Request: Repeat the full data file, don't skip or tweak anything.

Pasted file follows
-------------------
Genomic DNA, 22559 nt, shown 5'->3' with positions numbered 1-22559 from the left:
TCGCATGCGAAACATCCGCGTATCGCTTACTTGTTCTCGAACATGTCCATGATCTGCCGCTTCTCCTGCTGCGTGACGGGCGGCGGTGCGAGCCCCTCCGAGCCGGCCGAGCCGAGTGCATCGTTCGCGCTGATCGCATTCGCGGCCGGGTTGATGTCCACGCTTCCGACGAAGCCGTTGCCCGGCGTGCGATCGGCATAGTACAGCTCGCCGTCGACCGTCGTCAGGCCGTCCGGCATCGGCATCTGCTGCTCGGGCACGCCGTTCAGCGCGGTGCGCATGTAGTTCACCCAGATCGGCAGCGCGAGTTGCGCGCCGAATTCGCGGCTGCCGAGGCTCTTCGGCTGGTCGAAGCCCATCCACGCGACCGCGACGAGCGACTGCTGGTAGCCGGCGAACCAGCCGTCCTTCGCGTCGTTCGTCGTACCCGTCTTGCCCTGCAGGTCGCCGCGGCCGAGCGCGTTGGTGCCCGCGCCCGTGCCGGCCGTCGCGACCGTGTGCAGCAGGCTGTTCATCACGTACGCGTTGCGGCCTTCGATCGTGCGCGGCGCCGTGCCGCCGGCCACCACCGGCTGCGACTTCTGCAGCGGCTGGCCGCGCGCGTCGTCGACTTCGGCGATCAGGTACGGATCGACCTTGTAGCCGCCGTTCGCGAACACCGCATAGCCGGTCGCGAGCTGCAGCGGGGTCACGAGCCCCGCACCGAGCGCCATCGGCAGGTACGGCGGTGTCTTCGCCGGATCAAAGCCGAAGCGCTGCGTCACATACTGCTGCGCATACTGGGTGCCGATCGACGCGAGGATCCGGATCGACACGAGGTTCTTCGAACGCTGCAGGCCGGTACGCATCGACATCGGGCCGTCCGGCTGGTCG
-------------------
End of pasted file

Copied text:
Genomic DNA, 22559 nt, shown 5'->3' with positions numbered 1-22559 from the left:
TCGCATGCGAAACATCCGCGTATCGCTTACTTGTTCTCGAACATGTCCATGATCTGCCGCTTCTCCTGCTGCGTGACGGGCGGCGGTGCGAGCCCCTCCGAGCCGGCCGAGCCGAGTGCATCGTTCGCGCTGATCGCATTCGCGGCCGGGTTGATGTCCACGCTTCCGACGAAGCCGTTGCCCGGCGTGCGATCGGCATAGTACAGCTCGCCGTCGACCGTCGTCAGGCCGTCCGGCATCGGCATCTGCTGCTCGGGCACGCCGTTCAGCGCGGTGCGCATGTAGTTCACCCAGATCGGCAGCGCGAGTTGCGCGCCGAATTCGCGGCTGCCGAGGCTCTTCGGCTGGTCGAAGCCCATCCACGCGACCGCGACGAGCGACTGCTGGTAGCCGGCGAACCAGCCGTCCTTCGCGTCGTTCGTCGTACCCGTCTTGCCCTGCAGGTCGCCGCGGCCGAGCGCGTTGGTGCCCGCGCCCGTGCCGGCCGTCGCGACCGTGTGCAGCAGGCTGTTCATCACGTACGCGTTGCGGCCTTCGATCGTGCGCGGCGCCGTGCCGCCGGCCACCACCGGCTGCGACTTCTGCAGCGGCTGGCCGCGCGCGTCGTCGACTTCGGCGATCAGGTACGGATCGACCTTGTAGCCGCCGTTCGCGAACACCGCATAGCCGGTCGCGAGCTGCAGCGGGGTCACGAGCCCCGCACCGAGCGCCATCGGCAGGTACGGCGGTGTCTTCGCCGGATCAAAGCCGAAGCGCTGCGTCACATACTGCTGCGCATACTGGGTGCCGATCGACGCGAGGATCCGGATCGACACGAGGTTCTTCGAACGCTGCAGGCCGGTACGCATCGACATCGGGCCGTCCGGCTGGTCG